Last Updated on April 10, 2017
Welcoming a child into the entire world is always a joyous event, right? In reality, the “baby
Doldrums” hit an important number of women — by some estimates, upwards
To 85 percent of mothers feel after their baby is born, some despair. But for 7 to
13 percent of girls, baby blues are more like mood indigo: a diagnosable
Illness called postpartum depression.
If you’re planning a pregnancy, it’s natural to wonder whether you’re at an increased risk for
this type of depression. In reality,
Many researchers and doctors say they wish more women would seriously consider postpartum
depression’s risk factors. This way, new mothers could get help before
depression wreaked havoc on their lives as well as their parenting.
Are You Going To Feel Blue After Your Infant Is Born?
Fortunately, new studies are shedding light on just what those hazard
factors are. A recent review of information from 1,863 new moms (surveyed
as element of the 1996-2006 Medical Expenditure Panel Survey) showed
that more than half the women who’d postpartum depression had a history of
Mental health issues, either during or before pregnancy. Those whose mental
Health problems appeared before pregnancy were twice as likely to have
Postpartum depression, while those who struggled with mental health issues and mental health issues
during pregnancy had an 11-times higher danger of postpartum depression.
“We really demonstrated that a girl’s mental health status before and during pregnancy
is a strong predictor of poor mental health after delivery,” says study author
Whitney Witt, PhD, MPH, assistant professor in the department of
People health sciences at the University of Wisconsin School of Medicine
and Public Health in Madison. “We looked at the domino effect: If girls are in
poor mental health before pregnancy, then they’re more likely to own poor
Mental health as well as more likely to possess poor mental health
Dr.Witt’s study is the first to think about the predictive value of mental health
during pregnancy as a risk factor for postpartum depression. “There are a
substantial quantity of women who’ve poor mental health postpartum who could be
identified earlier,” she says, adding that women should let their doctors know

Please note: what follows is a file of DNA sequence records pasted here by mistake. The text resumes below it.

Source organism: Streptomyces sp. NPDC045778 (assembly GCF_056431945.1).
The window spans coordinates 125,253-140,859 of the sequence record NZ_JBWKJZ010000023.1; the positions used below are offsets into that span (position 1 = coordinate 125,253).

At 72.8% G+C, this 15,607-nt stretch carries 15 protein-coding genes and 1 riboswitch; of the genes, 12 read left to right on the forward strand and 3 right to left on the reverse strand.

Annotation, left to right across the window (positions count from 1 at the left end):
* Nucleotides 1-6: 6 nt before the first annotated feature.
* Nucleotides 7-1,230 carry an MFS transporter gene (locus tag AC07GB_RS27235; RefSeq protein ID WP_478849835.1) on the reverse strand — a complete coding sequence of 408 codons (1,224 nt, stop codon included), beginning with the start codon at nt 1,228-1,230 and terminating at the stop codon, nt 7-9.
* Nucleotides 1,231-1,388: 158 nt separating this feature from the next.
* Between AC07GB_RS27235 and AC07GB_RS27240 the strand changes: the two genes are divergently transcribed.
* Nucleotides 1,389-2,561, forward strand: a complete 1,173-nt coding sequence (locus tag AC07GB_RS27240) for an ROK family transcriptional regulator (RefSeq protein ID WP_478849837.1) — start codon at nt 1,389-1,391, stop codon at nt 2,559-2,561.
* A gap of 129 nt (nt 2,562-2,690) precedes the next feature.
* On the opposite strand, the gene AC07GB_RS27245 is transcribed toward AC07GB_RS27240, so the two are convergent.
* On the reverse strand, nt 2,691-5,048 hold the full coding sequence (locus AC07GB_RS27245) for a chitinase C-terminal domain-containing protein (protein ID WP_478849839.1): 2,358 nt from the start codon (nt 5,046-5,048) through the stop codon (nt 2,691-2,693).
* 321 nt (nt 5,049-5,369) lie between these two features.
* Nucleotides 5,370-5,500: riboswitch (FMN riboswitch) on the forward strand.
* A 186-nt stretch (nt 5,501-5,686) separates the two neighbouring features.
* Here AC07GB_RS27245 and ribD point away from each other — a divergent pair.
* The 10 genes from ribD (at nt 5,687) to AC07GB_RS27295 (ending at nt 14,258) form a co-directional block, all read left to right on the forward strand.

When they will have issues about their mental health status. Additionally, these
results speak to the need for accessibility to quality health care for girls before
and during pregnancy, she says.
10 More Risk Factors for Postpartum Depression
In Addition to your own mental health status before and during pregnancy, other threat
factors exist — and they change in measure.
Hormones. After delivery,
a woman’s shift in hormones is frequently blamed for intense mood swings. Nevertheless,
Current research suggests that there can be a subtle interaction between
hormones (even during pregnancy) as well as the risk for postpartum depression.
Race. Women of Asian
Or Pacific Islander
than other women.
Age. Some studies
have found that younger mothers have an increased danger of postpartum
depression (with moms younger than 20 at highest risk, and mothers 20 to 24 next
in line) — but other studies are inconclusive.
Schooling. Women who have
not reached a high school education have now been discovered to have a four fold higher
Stress. Some studies
have shown a link involving the threat of postpartum depression and stressful life
situations, for example challenging relationships with partners, low income, or
Difficulties balancing the wants of kids in the household.
Pregnancy complications. Conditions of pregnancy that correlate with
postpartum depression include anemia, preterm birth, pregnancy-related high
Blood pressure, low lying placenta, diabetes, and toxemia.
Pain after delivery. Severe pain in
the first 36 hours after delivery triples the risk for experiencing postpartum
depression two months after.
Normally inferior physical health during pregnancy places a woman in danger for
Girls using a family history of depression or bipolar disorder are far more likely
to have postpartum depression.
Preceding postpartum depression. Girls who had postpartum depression in
a previous pregnancy are 50 percent more likely to get it a second time.
Researchers are getting a better comprehension of the uncertainty factors for postpartum depression. And as they
Girls and their doctors may have more information
appropriate medical choices — such as whether to consider early
Intervention for a mood disorder or to have pain levels after delivery
monitored more attentively.